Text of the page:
Vanderbilt beat Florida 83-70 in Nashville on Saturday. Yay, me. Just four days after I emitted my best assistant-principal tut-tut with regard to the Gators' defense (doubting the permanence of their "unsustainable" 3FG defense), Billy Donovan's team lost their first SEC game by giving up 1.17 points per possession and by allowing an opponent to hit 10-of-21 threes.

Other hoops you should know about--but may not
Last night Arizona State beat USC 68-58 in Tempe, giving first-year coach Herb Sendek and the Sun Devils their first Pac-10 win. A very, very bad loss for the Trojans, who, along with Stanford, have been getting far too little ink while Arizona gets far too much. (Ink distribution for UCLA and Washington State? Just right. Clearly the cream of the Pac-10. More later.)

BONUS Presidents Day edition of Wonk back!
Don't just mutter ineffectually;
email me!

Today's email is from March 6, 1860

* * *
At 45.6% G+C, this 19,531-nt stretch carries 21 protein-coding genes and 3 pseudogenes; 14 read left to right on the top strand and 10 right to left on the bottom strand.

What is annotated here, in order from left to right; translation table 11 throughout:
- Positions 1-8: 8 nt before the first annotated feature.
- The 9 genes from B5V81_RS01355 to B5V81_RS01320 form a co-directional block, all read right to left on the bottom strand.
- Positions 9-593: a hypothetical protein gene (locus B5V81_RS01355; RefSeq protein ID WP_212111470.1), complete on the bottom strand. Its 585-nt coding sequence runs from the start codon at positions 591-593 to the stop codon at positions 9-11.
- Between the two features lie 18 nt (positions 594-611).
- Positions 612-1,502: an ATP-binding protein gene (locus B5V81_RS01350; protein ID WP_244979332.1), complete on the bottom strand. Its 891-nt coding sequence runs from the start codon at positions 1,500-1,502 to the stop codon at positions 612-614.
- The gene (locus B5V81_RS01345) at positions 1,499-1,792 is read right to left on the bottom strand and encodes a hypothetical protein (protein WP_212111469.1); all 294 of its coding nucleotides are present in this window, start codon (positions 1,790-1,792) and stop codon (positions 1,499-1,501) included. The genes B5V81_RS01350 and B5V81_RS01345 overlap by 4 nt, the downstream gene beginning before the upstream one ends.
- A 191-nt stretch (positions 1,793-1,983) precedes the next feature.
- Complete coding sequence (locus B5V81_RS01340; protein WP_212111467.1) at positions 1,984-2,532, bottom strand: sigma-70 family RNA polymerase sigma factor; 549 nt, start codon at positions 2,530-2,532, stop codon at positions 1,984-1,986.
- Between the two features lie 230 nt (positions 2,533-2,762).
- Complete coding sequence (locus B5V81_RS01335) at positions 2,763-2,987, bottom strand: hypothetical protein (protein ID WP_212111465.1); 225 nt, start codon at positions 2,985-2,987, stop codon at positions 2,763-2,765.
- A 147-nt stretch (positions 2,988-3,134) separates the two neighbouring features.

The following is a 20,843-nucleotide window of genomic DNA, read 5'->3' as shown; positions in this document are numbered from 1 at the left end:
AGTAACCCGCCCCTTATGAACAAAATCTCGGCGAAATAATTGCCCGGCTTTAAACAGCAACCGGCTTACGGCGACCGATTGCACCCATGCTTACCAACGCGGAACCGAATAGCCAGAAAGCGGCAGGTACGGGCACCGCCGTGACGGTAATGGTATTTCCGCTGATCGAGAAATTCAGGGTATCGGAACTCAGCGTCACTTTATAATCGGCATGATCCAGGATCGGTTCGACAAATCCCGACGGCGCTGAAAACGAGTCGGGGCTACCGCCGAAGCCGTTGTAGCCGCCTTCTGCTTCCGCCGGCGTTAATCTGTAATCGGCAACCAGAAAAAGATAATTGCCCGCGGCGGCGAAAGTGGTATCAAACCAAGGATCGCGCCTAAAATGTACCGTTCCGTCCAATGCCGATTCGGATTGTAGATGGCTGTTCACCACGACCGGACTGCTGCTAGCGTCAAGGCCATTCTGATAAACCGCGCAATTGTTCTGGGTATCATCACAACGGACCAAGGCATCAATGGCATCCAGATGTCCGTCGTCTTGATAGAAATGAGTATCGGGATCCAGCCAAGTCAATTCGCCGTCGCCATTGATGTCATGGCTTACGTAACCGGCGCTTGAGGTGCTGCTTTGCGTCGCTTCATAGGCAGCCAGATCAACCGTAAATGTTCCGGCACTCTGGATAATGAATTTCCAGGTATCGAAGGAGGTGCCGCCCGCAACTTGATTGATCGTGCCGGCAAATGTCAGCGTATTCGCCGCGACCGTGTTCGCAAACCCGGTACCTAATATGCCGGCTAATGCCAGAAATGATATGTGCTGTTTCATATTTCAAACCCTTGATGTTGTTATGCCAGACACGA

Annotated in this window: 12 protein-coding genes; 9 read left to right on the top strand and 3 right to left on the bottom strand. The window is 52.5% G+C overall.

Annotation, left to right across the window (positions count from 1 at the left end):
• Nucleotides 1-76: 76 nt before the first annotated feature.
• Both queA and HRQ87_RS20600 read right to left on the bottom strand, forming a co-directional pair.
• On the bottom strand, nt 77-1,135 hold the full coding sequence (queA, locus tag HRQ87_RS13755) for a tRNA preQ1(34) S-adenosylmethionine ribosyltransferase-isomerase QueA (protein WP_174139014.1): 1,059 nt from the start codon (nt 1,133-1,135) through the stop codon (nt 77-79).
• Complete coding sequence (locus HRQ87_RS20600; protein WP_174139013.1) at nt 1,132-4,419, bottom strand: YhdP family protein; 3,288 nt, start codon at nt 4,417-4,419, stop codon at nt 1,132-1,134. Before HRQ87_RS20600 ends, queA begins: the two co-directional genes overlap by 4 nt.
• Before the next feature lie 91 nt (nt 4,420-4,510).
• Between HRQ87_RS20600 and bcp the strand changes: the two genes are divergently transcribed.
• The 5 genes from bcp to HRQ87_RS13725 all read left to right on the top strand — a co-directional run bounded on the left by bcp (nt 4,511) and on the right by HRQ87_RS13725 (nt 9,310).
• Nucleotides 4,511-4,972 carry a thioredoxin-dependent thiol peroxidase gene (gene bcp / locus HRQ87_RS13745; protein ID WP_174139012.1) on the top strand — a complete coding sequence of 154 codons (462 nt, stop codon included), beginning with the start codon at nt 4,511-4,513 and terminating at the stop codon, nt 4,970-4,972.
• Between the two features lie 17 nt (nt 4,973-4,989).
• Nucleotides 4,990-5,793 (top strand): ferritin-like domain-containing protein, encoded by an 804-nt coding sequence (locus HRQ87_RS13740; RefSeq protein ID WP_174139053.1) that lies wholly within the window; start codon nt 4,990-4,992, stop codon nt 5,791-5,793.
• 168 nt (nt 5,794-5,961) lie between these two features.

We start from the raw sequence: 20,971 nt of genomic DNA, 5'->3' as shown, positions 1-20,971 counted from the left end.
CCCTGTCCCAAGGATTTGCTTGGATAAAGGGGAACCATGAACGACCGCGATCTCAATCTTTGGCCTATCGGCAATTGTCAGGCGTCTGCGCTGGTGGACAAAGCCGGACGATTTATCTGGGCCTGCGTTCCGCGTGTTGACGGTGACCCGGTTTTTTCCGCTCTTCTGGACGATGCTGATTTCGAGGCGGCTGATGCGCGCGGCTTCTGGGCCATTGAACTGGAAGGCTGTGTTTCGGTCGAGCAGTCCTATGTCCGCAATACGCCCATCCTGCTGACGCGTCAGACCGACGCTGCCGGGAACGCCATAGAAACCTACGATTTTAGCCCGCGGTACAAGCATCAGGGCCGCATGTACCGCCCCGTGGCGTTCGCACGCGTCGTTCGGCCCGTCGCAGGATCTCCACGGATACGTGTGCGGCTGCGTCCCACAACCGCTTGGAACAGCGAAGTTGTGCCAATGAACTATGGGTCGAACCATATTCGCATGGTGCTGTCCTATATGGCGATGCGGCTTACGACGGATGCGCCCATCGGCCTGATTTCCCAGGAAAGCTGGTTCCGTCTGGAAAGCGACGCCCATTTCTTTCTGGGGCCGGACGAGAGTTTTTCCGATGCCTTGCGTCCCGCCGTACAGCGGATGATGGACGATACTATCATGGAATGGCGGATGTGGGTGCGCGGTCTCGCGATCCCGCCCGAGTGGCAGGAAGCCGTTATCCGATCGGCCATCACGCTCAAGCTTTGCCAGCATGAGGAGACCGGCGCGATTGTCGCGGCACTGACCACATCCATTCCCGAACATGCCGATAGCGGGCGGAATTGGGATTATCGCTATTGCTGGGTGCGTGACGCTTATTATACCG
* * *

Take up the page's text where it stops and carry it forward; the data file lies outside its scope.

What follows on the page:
Regular readers may recall I devote the bottom of each Presidents Day post to the words of our 16th and greatest president. This year's installment is lifted from a speech delivered at New Haven, Connecticut, in the run-up to the presidential election of 1860. The future president had just given his more famous speech at the Cooper Institute in New York. What is less well remembered, however, is that as long as he was out east, he graced additional rostrums and spoke on what was to be done with regard to the institution of slavery in existing and future U.S. territories. Graced them very ably (and presaged a famous passage some 70 years later from Winston Churchill)....

If I saw a venomous snake crawling in the road, any man would say I might seize the nearest stick and kill it; but if I found that snake in bed with my children, that would be another question. [Laughter.] I might hurt the children more than the snake and it might bite them. [Applause.] Much more, if I found it in bed with my neighbor's children and I had bound myself by a solemn compact not to meddle with his children under any circumstances, it would become me to let that particular mode of getting rid of the gentleman alone. [Great laughter.] But if there was a bed newly made up, to which the children were to be taken, and it was proposed to take a batch of young snakes and put them there with them, I take it no man would say there was any question how I ought to decide. [Prolonged applause and cheers.]